Conclusion

Healthcare transformation requires a great amount of AI integration and implementation.

However, most healthcare organizations don’t have enough resources and bandwidth to work on AI development and deployment. Also, AI Involvement by its very nature is iterative and more concentration is required on involving the stakeholders and arriving at a consensus. Remember, the success of AI depends on the richness of data which is the main responsibility of healthcare organizations, while implementation of AI can be taken care of by these cognitive services.

About the Author –

Srini is the Technology Advisor for GAVS. He is currently focused on Healthcare Data Management Solutions for the post-pandemic Healthcare era, using the combination of Multi-Modal databases, Blockchain, and Data Mining. The solutions aim at Patient data sharing within Hospitals as well as across Hospitals (Healthcare Interoprability), while bringing more trust and transparency into the healthcare process using patient consent management, credentialing and zero-knowledge proofs.

Healthcare at GAVS

Kushboo Goel

GAVS is not new to Healthcare services, and yet a Healthcare vertical is new at GAVS. GAVS acquired its first Healthcare client BronxCare Health System over 10 years ago in 2010. For 10 years, GAVS has been the go-to technology partner at BronxCare. From managed infrastructure services, data migration, application support, security and storage, and most recently virtual desktop solution during the COVID-19 pandemic, GAVS has not only earned deals at BronxCare as a solution partner but earned a relationship that led to several other healthcare clients such as the Jewish Board Behaviour Health centre. In a span of 10 years, the number of healthcare clients at GAVS has grown significantly to today contributing over 55% to our overall revenue.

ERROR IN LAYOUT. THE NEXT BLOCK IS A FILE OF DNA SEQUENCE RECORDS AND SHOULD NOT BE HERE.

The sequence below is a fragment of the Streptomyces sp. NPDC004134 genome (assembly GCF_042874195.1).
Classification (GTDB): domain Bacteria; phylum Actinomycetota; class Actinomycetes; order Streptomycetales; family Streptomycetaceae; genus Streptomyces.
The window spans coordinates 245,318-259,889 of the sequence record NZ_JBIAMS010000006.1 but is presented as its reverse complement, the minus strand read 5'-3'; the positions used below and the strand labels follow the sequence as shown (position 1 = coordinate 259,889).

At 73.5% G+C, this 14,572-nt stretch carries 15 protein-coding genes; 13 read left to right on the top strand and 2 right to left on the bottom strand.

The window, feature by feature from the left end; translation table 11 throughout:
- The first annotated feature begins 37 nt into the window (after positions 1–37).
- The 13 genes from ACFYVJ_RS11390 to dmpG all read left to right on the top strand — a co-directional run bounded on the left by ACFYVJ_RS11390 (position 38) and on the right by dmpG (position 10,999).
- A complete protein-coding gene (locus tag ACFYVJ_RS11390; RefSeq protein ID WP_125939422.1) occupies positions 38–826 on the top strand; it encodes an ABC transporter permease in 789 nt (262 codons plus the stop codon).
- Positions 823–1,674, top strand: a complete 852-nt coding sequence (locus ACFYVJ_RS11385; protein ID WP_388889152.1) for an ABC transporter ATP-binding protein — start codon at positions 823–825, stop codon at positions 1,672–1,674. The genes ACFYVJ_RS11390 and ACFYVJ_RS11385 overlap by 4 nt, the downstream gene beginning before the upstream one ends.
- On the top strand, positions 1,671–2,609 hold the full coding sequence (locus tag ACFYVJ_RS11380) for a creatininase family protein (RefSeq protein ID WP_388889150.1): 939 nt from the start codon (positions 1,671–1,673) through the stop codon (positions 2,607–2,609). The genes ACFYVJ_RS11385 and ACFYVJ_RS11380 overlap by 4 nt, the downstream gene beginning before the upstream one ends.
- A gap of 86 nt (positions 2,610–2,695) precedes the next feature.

ai-led operations consulting firm in healthcare

The unintended focus on healthcare was further strengthened when we launched Long80, a joint venture with Premier Inc. that has a network of 4000+ hospitals in the US. While BronxCare lead us to the backwaters of the healthcare industry, Premier has led us to the ocean. At GAVS we are determined to maximize this opportunity, but that means we must trade our boat for a ship!

This process has been ongoing at GAVS for the last 4-6 months. These efforts have included bringing on healthcare domain experts, having multiple conversations with our existing healthcare clients to understand the key pain points they face, gaining an industry perspective through conversations with multiple healthcare analysts to name a few. Perhaps our commitment to building a healthcare vertical is most evident through the setting up of the GAVS Healthcare Technology Institute, with the prestigious IIT Madras as our teaching partner. Through the institute, GAVS will empower its workforce with deep knowledge in the Healthcare domain in areas like Population Health Management, Revenue Cycle Management, Health informatics to name a few. In addition, courses will cover AI/ML methodologies with a focus on application to healthcare use cases.

To start this journey, we began by refreshing our existing healthcare offerings. Previously we offered mostly horizontal solutions to our healthcare customers. These included infrastructure services, app development and management, cloud migration, offshore product development and most recently cybersecurity. While integral to the provider and payer operations, most of these services were not consumed by front-line workers and did not directly influence delivery of care. Now, with a revamp of our healthcare services, GAVS offers three news offerings directly influencing quality of care delivery and clinical outcomes.